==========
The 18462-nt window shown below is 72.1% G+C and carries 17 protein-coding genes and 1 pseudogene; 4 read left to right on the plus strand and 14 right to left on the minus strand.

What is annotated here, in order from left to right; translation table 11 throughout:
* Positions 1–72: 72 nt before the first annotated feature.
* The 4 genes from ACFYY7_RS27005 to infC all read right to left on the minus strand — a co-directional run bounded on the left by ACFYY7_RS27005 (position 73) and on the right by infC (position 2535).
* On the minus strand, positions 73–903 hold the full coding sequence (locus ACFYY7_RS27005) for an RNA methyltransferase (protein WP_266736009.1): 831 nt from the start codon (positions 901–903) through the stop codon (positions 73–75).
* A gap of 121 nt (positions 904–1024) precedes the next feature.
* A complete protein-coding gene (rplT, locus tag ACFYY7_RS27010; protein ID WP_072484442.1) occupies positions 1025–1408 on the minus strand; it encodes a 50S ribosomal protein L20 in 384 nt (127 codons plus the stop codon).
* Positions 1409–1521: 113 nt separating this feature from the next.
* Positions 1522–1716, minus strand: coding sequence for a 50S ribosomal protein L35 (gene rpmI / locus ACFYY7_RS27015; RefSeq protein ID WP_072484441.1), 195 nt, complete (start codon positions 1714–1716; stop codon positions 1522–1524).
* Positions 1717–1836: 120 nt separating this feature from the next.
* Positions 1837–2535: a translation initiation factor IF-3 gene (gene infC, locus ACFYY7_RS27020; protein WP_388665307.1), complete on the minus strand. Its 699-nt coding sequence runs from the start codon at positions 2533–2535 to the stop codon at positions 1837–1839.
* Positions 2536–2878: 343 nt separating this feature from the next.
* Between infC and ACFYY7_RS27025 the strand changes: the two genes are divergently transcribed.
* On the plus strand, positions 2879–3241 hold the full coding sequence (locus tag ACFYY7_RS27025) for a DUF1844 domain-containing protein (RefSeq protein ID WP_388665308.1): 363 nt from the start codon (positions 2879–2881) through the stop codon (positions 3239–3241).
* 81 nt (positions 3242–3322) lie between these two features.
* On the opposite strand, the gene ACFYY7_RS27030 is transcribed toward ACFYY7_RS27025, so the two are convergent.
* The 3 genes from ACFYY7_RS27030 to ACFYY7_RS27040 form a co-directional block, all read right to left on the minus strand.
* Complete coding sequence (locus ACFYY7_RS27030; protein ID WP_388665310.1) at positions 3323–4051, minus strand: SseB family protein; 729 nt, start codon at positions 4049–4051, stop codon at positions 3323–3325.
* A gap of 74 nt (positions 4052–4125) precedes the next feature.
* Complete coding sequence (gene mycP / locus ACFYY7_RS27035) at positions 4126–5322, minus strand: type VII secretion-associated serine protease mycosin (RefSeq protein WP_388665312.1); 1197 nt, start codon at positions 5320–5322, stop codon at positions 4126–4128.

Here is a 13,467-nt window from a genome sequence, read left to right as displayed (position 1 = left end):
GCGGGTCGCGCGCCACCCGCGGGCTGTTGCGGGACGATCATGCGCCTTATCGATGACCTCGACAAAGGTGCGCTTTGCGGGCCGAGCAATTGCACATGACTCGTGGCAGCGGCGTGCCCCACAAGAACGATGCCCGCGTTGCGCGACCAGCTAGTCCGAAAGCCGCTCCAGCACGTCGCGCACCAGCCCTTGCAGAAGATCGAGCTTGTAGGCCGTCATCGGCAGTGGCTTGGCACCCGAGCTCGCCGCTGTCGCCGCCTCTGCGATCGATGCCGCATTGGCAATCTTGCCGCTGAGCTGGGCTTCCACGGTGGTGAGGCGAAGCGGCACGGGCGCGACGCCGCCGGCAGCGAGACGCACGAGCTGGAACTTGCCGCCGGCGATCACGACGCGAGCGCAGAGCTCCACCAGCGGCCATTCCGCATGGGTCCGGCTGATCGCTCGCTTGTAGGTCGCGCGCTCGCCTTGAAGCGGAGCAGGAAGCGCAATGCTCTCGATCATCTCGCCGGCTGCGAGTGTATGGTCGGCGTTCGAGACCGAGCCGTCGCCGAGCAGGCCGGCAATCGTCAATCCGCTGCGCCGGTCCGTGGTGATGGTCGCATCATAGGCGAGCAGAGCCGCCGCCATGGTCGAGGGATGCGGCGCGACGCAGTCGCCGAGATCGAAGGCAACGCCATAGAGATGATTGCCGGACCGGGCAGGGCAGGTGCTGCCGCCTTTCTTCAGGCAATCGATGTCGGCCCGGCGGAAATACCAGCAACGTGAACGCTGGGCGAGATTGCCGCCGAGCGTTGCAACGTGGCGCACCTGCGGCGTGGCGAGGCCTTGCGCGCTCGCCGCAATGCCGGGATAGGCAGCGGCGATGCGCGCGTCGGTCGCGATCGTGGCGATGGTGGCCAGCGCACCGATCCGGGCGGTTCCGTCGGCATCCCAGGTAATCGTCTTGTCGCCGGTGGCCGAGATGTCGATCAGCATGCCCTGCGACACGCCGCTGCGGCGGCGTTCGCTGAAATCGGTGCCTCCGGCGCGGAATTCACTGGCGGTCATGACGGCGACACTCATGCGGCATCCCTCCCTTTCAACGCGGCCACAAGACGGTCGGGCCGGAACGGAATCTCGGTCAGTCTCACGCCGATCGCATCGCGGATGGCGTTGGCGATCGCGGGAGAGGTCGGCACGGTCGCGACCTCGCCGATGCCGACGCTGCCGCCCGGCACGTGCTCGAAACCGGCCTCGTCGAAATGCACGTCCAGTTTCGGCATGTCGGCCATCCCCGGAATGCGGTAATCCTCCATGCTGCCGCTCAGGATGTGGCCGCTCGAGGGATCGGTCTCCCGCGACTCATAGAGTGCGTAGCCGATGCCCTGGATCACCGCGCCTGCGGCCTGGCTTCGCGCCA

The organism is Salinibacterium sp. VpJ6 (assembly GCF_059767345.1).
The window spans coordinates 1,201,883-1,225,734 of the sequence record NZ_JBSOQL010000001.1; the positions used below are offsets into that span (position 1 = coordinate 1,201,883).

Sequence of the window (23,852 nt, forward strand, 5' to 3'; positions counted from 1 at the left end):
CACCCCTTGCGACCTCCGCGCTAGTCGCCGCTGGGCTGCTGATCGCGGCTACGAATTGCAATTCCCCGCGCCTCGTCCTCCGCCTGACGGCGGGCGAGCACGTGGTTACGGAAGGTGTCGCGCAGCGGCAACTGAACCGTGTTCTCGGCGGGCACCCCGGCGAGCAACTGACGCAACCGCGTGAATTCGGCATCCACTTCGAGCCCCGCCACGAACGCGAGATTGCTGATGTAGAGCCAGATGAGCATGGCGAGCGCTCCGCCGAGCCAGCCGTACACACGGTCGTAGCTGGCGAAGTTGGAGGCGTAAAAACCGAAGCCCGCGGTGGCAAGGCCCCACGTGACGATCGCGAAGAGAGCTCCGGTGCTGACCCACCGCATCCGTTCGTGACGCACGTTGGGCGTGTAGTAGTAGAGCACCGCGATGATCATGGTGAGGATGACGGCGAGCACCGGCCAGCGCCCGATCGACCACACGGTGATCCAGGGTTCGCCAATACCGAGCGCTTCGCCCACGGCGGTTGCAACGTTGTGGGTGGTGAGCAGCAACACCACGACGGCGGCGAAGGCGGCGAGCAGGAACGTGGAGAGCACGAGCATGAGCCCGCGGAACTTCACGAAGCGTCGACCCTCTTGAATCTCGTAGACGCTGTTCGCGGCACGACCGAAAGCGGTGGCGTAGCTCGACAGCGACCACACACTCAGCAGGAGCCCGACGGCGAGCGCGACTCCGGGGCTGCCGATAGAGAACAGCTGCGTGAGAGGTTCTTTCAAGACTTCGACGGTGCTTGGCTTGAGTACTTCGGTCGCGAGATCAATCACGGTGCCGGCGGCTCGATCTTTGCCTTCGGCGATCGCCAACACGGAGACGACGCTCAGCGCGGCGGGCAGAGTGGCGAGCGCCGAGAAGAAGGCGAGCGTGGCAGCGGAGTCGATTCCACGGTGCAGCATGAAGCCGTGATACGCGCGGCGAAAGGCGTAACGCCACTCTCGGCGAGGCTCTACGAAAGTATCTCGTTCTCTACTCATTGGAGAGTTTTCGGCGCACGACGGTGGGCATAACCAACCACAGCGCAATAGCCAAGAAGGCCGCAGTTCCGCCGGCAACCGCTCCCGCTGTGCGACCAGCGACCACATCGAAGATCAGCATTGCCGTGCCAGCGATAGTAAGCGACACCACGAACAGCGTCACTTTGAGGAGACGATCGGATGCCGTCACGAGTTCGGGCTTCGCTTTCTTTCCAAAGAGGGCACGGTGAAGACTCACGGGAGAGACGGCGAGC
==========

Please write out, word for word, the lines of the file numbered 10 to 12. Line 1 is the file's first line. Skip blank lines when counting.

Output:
* Positions 1717–1836: 120 nt separating this feature from the next.
* Positions 1837–2535: a translation initiation factor IF-3 gene (gene infC, locus ACFYY7_RS27020; protein WP_388665307.1), complete on the minus strand. Its 699-nt coding sequence runs from the start codon at positions 2533–2535 to the stop codon at positions 1837–1839.
* Positions 2536–2878: 343 nt separating this feature from the next.